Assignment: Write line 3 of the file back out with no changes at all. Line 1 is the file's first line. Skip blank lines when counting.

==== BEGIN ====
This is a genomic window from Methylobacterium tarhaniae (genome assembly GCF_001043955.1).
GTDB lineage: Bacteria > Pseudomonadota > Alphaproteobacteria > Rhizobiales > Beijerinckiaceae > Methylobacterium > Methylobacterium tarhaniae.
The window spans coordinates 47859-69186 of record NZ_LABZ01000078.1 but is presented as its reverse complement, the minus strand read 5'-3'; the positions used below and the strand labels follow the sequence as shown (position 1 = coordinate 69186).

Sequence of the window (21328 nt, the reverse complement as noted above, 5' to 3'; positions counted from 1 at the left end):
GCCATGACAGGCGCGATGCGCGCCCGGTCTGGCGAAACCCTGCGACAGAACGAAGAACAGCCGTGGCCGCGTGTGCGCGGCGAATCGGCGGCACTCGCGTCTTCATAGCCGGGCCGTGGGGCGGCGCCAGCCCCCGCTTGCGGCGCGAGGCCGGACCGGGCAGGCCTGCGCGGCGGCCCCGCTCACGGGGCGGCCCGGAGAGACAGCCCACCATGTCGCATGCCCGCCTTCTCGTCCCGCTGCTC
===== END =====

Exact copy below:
The window spans coordinates 47859-69186 of record NZ_LABZ01000078.1 but is presented as its reverse complement, the minus strand read 5'-3'; the positions used below and the strand labels follow the sequence as shown (position 1 = coordinate 69186).